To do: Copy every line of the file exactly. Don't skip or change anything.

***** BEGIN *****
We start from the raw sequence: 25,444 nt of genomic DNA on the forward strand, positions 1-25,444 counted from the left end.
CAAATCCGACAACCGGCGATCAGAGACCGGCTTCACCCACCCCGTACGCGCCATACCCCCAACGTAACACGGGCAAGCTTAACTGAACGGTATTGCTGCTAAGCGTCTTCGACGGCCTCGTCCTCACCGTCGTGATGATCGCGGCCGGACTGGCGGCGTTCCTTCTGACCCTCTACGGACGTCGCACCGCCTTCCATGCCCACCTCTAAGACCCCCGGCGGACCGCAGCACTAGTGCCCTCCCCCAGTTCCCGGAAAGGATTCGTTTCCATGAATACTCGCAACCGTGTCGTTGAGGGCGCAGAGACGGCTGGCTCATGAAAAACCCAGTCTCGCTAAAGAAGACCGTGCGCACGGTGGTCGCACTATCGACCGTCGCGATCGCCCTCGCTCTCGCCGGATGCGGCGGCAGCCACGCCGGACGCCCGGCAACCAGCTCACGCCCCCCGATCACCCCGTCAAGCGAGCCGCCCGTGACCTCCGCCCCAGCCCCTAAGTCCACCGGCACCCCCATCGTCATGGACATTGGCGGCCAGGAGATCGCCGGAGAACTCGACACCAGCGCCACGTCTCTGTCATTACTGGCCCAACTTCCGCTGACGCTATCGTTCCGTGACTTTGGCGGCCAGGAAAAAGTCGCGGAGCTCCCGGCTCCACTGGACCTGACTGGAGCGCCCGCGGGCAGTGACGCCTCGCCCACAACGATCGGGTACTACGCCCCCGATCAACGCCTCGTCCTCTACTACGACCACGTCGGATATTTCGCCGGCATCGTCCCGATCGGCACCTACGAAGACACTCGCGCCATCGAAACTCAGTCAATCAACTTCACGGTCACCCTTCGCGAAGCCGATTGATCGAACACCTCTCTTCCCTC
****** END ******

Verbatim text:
We start from the raw sequence: 25,444 nt of genomic DNA on the forward strand, positions 1-25,444 counted from the left end.
CAAATCCGACAACCGGCGATCAGAGACCGGCTTCACCCACCCCGTACGCGCCATACCCCCAACGTAACACGGGCAAGCTTAACTGAACGGTATTGCTGCTAAGCGTCTTCGACGGCCTCGTCCTCACCGTCGTGATGATCGCGGCCGGACTGGCGGCGTTCCTTCTGACCCTCTACGGACGTCGCACCGCCTTCCATGCCCACCTCTAAGACCCCCGGCGGACCGCAGCACTAGTGCCCTCCCCCAGTTCCCGGAAAGGATTCGTTTCCATGAATACTCGCAACCGTGTCGTTGAGGGCGCAGAGACGGCTGGCTCATGAAAAACCCAGTCTCGCTAAAGAAGACCGTGCGCACGGTGGTCGCACTATCGACCGTCGCGATCGCCCTCGCTCTCGCCGGATGCGGCGGCAGCCACGCCGGACGCCCGGCAACCAGCTCACGCCCCCCGATCACCCCGTCAAGCGAGCCGCCCGTGACCTCCGCCCCAGCCCCTAAGTCCACCGGCACCCCCATCGTCATGGACATTGGCGGCCAGGAGATCGCCGGAGAACTCGACACCAGCGCCACGTCTCTGTCATTACTGGCCCAACTTCCGCTGACGCTATCGTTCCGTGACTTTGGCGGCCAGGAAAAAGTCGCGGAGCTCCCGGCTCCACTGGACCTGACTGGAGCGCCCGCGGGCAGTGACGCCTCGCCCACAACGATCGGGTACTACGCCCCCGATCAACGCCTCGTCCTCTACTACGACCACGTCGGATATTTCGCCGGCATCGTCCCGATCGGCACCTACGAAGACACTCGCGCCATCGAAACTCAGTCAATCAACTTCACGGTCACCCTTCGCGAAGCCGATTGATCGAACACCTCTCTTCCCTC